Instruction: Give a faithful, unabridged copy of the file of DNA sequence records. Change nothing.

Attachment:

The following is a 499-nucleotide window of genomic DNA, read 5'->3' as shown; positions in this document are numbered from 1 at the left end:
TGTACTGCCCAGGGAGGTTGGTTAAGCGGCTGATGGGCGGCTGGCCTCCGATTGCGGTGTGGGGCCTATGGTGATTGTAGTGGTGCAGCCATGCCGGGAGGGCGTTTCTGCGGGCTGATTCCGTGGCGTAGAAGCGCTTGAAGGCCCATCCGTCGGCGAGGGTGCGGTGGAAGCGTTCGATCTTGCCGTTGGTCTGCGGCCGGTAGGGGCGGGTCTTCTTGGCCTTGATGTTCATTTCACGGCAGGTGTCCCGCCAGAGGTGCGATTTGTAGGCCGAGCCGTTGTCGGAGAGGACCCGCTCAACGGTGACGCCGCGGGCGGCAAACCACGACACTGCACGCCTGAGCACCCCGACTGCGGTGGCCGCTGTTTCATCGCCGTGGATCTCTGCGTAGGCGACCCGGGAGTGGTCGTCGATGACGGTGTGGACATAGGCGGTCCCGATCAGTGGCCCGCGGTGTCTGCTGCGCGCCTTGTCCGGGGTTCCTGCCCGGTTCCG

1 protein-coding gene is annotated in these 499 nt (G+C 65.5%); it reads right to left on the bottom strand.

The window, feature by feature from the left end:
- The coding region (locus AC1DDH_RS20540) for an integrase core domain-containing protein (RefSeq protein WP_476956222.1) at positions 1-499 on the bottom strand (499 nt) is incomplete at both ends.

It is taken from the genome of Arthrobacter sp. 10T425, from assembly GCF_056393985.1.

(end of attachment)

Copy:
The following is a 499-nucleotide window of genomic DNA, read 5'->3' as shown; positions in this document are numbered from 1 at the left end:
TGTACTGCCCAGGGAGGTTGGTTAAGCGGCTGATGGGCGGCTGGCCTCCGATTGCGGTGTGGGGCCTATGGTGATTGTAGTGGTGCAGCCATGCCGGGAGGGCGTTTCTGCGGGCTGATTCCGTGGCGTAGAAGCGCTTGAAGGCCCATCCGTCGGCGAGGGTGCGGTGGAAGCGTTCGATCTTGCCGTTGGTCTGCGGCCGGTAGGGGCGGGTCTTCTTGGCCTTGATGTTCATTTCACGGCAGGTGTCCCGCCAGAGGTGCGATTTGTAGGCCGAGCCGTTGTCGGAGAGGACCCGCTCAACGGTGACGCCGCGGGCGGCAAACCACGACACTGCACGCCTGAGCACCCCGACTGCGGTGGCCGCTGTTTCATCGCCGTGGATCTCTGCGTAGGCGACCCGGGAGTGGTCGTCGATGACGGTGTGGACATAGGCGGTCCCGATCAGTGGCCCGCGGTGTCTGCTGCGCGCCTTGTCCGGGGTTCCTGCCCGGTTCCG

1 protein-coding gene is annotated in these 499 nt (G+C 65.5%); it reads right to left on the bottom strand.

The window, feature by feature from the left end:
- The coding region (locus AC1DDH_RS20540) for an integrase core domain-containing protein (RefSeq protein WP_476956222.1) at positions 1-499 on the bottom strand (499 nt) is incomplete at both ends.

It is taken from the genome of Arthrobacter sp. 10T425, from assembly GCF_056393985.1.